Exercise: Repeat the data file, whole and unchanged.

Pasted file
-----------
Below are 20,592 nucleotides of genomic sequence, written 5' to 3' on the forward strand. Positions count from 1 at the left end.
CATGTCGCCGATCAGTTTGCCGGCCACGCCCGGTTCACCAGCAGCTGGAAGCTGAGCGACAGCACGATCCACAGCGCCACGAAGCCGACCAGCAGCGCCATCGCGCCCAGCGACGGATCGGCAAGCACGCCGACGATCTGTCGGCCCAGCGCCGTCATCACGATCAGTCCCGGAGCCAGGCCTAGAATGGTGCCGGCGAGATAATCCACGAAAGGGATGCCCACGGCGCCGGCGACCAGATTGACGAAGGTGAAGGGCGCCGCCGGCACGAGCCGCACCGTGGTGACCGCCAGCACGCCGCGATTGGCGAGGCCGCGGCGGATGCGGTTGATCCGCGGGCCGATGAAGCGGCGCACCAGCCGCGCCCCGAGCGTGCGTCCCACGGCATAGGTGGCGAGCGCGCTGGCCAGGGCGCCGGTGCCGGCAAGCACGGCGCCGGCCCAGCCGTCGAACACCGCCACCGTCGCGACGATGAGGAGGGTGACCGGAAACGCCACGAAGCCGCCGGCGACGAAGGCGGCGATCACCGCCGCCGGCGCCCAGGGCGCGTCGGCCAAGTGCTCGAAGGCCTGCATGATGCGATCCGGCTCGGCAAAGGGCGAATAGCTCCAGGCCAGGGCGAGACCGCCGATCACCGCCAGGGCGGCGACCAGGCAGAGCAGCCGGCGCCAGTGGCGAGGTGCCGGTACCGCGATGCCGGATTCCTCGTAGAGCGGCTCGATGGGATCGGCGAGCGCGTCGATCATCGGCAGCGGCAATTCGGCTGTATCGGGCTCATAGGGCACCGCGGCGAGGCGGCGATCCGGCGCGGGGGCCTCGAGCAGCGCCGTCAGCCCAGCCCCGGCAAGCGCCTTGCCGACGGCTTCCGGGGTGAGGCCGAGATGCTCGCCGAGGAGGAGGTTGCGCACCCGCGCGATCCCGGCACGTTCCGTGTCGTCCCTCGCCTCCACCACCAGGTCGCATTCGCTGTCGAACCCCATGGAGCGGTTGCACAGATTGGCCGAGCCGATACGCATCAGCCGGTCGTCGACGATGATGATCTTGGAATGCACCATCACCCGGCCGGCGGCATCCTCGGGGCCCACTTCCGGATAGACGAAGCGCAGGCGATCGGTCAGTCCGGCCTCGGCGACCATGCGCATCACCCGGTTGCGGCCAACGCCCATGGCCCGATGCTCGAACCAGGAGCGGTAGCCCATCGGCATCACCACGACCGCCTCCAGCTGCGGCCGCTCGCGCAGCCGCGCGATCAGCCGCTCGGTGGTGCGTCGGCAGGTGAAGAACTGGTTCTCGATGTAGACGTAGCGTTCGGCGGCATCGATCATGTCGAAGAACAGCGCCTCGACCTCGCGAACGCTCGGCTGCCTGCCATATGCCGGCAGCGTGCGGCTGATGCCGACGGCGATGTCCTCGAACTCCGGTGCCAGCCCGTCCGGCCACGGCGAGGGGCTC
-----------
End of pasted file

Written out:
Below are 20,592 nucleotides of genomic sequence, written 5' to 3' on the forward strand. Positions count from 1 at the left end.
CATGTCGCCGATCAGTTTGCCGGCCACGCCCGGTTCACCAGCAGCTGGAAGCTGAGCGACAGCACGATCCACAGCGCCACGAAGCCGACCAGCAGCGCCATCGCGCCCAGCGACGGATCGGCAAGCACGCCGACGATCTGTCGGCCCAGCGCCGTCATCACGATCAGTCCCGGAGCCAGGCCTAGAATGGTGCCGGCGAGATAATCCACGAAAGGGATGCCCACGGCGCCGGCGACCAGATTGACGAAGGTGAAGGGCGCCGCCGGCACGAGCCGCACCGTGGTGACCGCCAGCACGCCGCGATTGGCGAGGCCGCGGCGGATGCGGTTGATCCGCGGGCCGATGAAGCGGCGCACCAGCCGCGCCCCGAGCGTGCGTCCCACGGCATAGGTGGCGAGCGCGCTGGCCAGGGCGCCGGTGCCGGCAAGCACGGCGCCGGCCCAGCCGTCGAACACCGCCACCGTCGCGACGATGAGGAGGGTGACCGGAAACGCCACGAAGCCGCCGGCGACGAAGGCGGCGATCACCGCCGCCGGCGCCCAGGGCGCGTCGGCCAAGTGCTCGAAGGCCTGCATGATGCGATCCGGCTCGGCAAAGGGCGAATAGCTCCAGGCCAGGGCGAGACCGCCGATCACCGCCAGGGCGGCGACCAGGCAGAGCAGCCGGCGCCAGTGGCGAGGTGCCGGTACCGCGATGCCGGATTCCTCGTAGAGCGGCTCGATGGGATCGGCGAGCGCGTCGATCATCGGCAGCGGCAATTCGGCTGTATCGGGCTCATAGGGCACCGCGGCGAGGCGGCGATCCGGCGCGGGGGCCTCGAGCAGCGCCGTCAGCCCAGCCCCGGCAAGCGCCTTGCCGACGGCTTCCGGGGTGAGGCCGAGATGCTCGCCGAGGAGGAGGTTGCGCACCCGCGCGATCCCGGCACGTTCCGTGTCGTCCCTCGCCTCCACCACCAGGTCGCATTCGCTGTCGAACCCCATGGAGCGGTTGCACAGATTGGCCGAGCCGATACGCATCAGCCGGTCGTCGACGATGATGATCTTGGAATGCACCATCACCCGGCCGGCGGCATCCTCGGGGCCCACTTCCGGATAGACGAAGCGCAGGCGATCGGTCAGTCCGGCCTCGGCGACCATGCGCATCACCCGGTTGCGGCCAACGCCCATGGCCCGATGCTCGAACCAGGAGCGGTAGCCCATCGGCATCACCACGACCGCCTCCAGCTGCGGCCGCTCGCGCAGCCGCGCGATCAGCCGCTCGGTGGTGCGTCGGCAGGTGAAGAACTGGTTCTCGATGTAGACGTAGCGTTCGGCGGCATCGATCATGTCGAAGAACAGCGCCTCGACCTCGCGAACGCTCGGCTGCCTGCCATATGCCGGCAGCGTGCGGCTGATGCCGACGGCGATGTCCTCGAACTCCGGTGCCAGCCCGTCCGGCCACGGCGAGGGGCTC